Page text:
Step 3. Choose reviewers who can review your paper critically and constructively.
Think more broadly about your goal for your paper. Do you merely want to publish the paper, to add a title to your list of publications on your resume or personal website? Or do you want your paper to reflect strong research, whose results will be respected and cited by a broad range of readers?
The truth is, no single researcher or laboratory has the only understanding of a research topic: by incorporating the opinions of your peers, your research is more likely to reflect the truth behind a research topic, and to ‘stand the test of time’: i.e., to have relevance in the field even ten years from now. In that regard, if your research topic has broad, international interest, choosing reviewers from a variety of countries will help you to revise your paper to have global appeal.
However, you might have experience with bias from particular associate editors or subject-matter-expert reviewers in a journal before. Associate editors may be most concerned about journal fit and scope, while subject-matter-expert reviewers may be competing for funding, or have personal agendas. If you feel the bias is unfair, you can also designate non-preferred reviewers in another list. In this case, be sure to explain why! (See Rule 5 below.)
Step 4. Choose some junior researchers.
The most famous and well-regarded researchers in your field are usually very busy. Senior researchers receive more peer-review requests than they have time to handle, and may unconsciously rush through a peer review in order to give priority to other projects. In addition, recommending only well-known researchers can reflect poorly on your familiarity with the field, suggesting you have only a generalist knowledge of it.
Junior researchers, on the other hand, are less likely to receive more requests than they can handle, making them more likely to accept yours. In addition, they will probably devote extra time to critically examining your research, because they have more time, because they want to learn more about the field, and because they want to build a good reputation with the target journal for having strong peer-review skills.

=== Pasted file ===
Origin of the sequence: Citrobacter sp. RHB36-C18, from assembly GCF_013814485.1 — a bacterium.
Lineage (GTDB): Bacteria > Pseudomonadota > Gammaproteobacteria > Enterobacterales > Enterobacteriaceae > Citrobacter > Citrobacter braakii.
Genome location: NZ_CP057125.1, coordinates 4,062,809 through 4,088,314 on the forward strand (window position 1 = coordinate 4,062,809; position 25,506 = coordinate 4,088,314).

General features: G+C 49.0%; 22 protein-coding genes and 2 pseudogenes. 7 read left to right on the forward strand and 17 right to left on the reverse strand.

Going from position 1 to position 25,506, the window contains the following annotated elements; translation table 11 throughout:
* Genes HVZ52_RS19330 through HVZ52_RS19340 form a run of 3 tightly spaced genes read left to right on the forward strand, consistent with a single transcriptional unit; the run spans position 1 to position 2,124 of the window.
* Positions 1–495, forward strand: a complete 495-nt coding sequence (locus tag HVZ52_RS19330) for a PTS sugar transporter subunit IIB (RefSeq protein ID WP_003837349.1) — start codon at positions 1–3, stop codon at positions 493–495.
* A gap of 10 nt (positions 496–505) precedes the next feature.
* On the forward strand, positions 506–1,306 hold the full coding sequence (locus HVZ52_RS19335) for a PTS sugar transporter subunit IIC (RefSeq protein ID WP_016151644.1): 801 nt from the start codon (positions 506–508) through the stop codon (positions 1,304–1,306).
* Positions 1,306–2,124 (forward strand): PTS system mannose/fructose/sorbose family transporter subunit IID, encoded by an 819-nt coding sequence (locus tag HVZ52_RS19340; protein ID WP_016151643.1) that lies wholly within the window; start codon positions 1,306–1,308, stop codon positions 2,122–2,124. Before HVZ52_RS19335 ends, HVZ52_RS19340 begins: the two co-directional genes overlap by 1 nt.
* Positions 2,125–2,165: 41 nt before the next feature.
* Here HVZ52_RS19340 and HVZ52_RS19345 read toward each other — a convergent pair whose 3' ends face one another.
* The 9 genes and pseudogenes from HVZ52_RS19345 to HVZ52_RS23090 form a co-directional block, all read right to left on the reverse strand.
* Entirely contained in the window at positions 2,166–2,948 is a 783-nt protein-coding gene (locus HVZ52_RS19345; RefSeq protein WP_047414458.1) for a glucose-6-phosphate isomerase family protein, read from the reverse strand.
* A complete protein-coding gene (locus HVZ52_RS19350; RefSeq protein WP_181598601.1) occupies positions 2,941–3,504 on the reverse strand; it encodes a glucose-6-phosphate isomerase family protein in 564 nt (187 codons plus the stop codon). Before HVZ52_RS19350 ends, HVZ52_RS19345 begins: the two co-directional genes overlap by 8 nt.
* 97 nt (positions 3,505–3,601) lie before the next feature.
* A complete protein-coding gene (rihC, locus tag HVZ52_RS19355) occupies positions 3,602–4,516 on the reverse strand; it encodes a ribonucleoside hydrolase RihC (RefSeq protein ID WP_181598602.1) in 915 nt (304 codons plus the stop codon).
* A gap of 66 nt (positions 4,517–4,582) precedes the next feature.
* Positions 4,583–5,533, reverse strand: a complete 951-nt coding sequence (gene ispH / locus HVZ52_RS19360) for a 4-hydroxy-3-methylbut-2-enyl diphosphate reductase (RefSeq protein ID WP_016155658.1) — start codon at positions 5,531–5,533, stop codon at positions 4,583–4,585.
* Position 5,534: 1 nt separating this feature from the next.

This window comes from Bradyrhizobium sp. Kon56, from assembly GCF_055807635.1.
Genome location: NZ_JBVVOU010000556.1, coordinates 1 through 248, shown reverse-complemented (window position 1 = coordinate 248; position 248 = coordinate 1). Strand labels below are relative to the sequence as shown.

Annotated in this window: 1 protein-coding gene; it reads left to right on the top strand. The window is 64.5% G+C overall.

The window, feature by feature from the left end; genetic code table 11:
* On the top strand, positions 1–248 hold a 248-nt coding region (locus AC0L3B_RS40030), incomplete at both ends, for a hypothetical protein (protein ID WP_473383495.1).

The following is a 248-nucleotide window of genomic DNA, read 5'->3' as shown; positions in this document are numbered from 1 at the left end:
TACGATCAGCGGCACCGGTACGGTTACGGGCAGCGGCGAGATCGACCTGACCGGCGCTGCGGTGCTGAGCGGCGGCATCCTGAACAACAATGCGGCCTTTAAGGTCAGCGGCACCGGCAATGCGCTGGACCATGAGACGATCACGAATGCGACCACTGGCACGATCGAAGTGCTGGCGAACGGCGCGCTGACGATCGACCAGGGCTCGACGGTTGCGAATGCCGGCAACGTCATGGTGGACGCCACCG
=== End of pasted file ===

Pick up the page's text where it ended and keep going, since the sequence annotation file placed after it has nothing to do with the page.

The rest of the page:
Step 5. Provide a justification and contact information for each reviewer.
Providing a justification gives the Editorial Board context for your choices: as they research each candidate, they will compare your reason with the facts and background of each person to make their decision. Justifications need not be long: one or two sentences usually suffices. Types of justifications include:
- Field relevance: “Recommended because we heavily cite his research lab’s work on CRISPR gene editing in the zebrafish.”
- Technical expertise: “Recommended because she developed the specific microbial cultivation technique we used in this paper.”
- Familiarity with research: “Recommended because we have collaborated closely in past research on the same topic.”
If you decide to list any non-preferred reviewers (i.e., reviewers your expect to be negatively biased), this requires a justification too. E.g., “We request the Editorial Board not to assign Reviewer #2 from our previously submitted paper (Submission No. 1234, 5 Mar 2014), due to unconstructive commentary and seeming unfamiliarity with our methodology in that review.”
As for contact information, an email address and institution for each reviewer is usually sufficient; this information can be obtained from their institution’s website.
Post Publication and Posterity
One final note: following publication, some journals also publish peer review reports with the original paper. They believe it gives credit to the reviewers for the hard work they have done and also it can contribute to the greater transparency of the peer review process. This is good news for you, the author: preferred reviewers who will write constructive and comprehensive reports will engage your readership, helping them to understand your study’s place in the literature and giving them (and you!) new directions for further research.